Construction on Angkor Wat first began in the 12th Century AD and became the largest preindustrial city in the world measuring at least 1,000 square kilometers. Today, Angkor Wat is much more than just a bunch of old buildings. An entire community of people still live within the protected area. There are houses, schools, restaurants, and shops. Angkor Wat is a UNESCO World Heritage Site and is Cambodia’s largest attraction drawing in over a half million tourists per year.
Angkor Wat has been on my bucket list for many years now. It was great to finally get the chance to spend some time there and see this amazing place with my own eyes (and camera.) Below are selected photos from our recent visit there.
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With postcard photos all over Siem Reap showing a beautiful and colorful sky over ancient temples at sunrise, I knew we had to go. Equipped with tripod and plenty of camera gear we set out in the darkness at 5am to watch the ultimate sunrise. After arriving we found we were not the only ones thinking the same thing and the crowds were thick. Unfortunately, the sun never appeared. The sky went from black to different shades of grey. Just before packing up the tripod, I swung around and took a photo of the crowds of people still waiting for something to happen. I thought the colorful crowd was way more impressive than the sunrise.
Children of Angkor Wat
My absolute favorite subject to photograph at Angkor Wat was the children. Most of them live within the protected area. While not attending the local school (if they can afford to attend), they try their hardest to sell you postcards and other trinkets. Most of the kids selling postcards had the same spiel, “Wanna buy postcards? Ten postcards one dollar. 1, 2, 3, 4, 5, 6, 7, 8, 9, 10.” It then started all over, often with 3+ kids surrounding you all chanting the same thing in unison. You couldn’t help but laugh and start counting with them. Many of the other kids there were just like normal kids. They would play games, ride bikes, and just hang out. For us it was a tourist attraction. For them, it was their home and playground.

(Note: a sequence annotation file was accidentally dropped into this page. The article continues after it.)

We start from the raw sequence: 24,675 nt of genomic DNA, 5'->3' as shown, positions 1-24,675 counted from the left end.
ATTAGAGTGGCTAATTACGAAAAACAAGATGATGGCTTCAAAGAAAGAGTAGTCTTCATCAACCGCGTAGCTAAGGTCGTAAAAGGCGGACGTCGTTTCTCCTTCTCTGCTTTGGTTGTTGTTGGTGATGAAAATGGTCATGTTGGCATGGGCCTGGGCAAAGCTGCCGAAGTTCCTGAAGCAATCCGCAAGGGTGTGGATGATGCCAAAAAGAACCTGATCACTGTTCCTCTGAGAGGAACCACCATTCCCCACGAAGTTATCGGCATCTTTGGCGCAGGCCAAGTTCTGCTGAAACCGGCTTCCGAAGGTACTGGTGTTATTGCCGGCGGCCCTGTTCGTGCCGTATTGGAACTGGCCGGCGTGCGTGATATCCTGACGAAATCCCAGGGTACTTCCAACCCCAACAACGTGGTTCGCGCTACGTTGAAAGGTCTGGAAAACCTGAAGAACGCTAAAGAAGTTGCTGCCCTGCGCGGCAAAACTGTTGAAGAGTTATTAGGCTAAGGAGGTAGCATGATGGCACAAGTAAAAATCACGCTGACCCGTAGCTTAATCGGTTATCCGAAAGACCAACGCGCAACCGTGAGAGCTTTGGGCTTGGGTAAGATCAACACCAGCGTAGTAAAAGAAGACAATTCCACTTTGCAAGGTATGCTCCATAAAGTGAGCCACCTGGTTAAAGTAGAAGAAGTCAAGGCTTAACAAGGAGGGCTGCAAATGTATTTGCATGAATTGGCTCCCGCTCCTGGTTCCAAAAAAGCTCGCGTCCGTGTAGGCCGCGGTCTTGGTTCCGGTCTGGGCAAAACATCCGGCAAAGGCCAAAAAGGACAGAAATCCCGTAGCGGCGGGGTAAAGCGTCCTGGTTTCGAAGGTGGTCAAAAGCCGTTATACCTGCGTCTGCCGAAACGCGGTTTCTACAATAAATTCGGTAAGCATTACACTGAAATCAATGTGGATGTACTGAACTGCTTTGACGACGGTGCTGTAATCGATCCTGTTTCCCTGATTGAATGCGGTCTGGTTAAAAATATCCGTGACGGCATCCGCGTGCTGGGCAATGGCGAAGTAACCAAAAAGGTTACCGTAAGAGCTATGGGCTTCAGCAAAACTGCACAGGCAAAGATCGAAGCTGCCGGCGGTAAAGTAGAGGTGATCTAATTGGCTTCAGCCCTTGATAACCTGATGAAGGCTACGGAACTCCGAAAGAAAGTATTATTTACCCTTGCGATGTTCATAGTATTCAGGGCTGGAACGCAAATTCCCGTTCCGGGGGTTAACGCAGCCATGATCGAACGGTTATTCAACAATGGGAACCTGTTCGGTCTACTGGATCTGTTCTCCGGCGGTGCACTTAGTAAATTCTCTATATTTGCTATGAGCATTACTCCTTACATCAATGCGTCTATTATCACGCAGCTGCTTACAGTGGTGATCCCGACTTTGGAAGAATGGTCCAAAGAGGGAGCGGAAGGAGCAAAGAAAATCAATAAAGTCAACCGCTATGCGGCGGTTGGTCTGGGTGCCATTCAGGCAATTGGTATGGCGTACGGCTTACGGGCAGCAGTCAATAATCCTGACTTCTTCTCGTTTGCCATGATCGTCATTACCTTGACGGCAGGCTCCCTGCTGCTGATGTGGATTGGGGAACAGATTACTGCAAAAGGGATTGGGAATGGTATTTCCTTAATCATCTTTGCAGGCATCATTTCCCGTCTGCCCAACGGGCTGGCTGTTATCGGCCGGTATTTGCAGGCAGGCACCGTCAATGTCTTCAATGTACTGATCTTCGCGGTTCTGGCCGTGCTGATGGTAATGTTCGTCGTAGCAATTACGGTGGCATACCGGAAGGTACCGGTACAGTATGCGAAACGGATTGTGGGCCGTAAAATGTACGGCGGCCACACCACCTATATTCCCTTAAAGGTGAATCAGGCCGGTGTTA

I apologize for some of the blurry photos. I was using my favorite lens for most of these, which is manual focus. None of these kids would sit still, and manual focus is not the best with wiggly children.
With the harsh tropical lighting I did not like most of the temples and structures in color and shot them mainly in black and white. But I can’t have a photo essay on Angkor Wat without some of the structures in color. So, here are some that don’t look too bad. Once again, if you haven’t already done so, check out my Black and White photos of Angkor Wat.
There are numerous long tailed macaque monkeys that live at Angkor Wat. These were the first ones we had seen and they were busy looking for breakfast in the tree. We spent a good hour watching them, but not wanting to go through rabies shots, we kept our distance. Over the next few days we saw monkeys eating garbage in the parking lots, stealing a can of Pringles from a shop, and even chasing a lady. Best to admire from a distance!
On the far end of the Angkor Wat complex is an area known as Kbal Spean. We had to pay $25 for our tuk tuk to take us the 35 kilometers out there, hike 6 kilometers (round trip) through the hot and humid jungle to get there, but what we found was completely worth it. The ancient people that lived at Angkor Wat centuries ago carved sacred symbols into the stream bed to bless the water that would help their crops grow downstream. Getting away from the crowds, the sound of falling water, and the 1000’s of butterflies everywhere made this a very special place for us.
Having no luck at the sunrise, we tried for a sunset. Unfortunately, we came on a day where the sun disappeared behind clouds shortly after arriving. We waited and waited with 100’s of other people. Just before giving up, the sun popped out for a couple of minutes allowing me to get these two shots.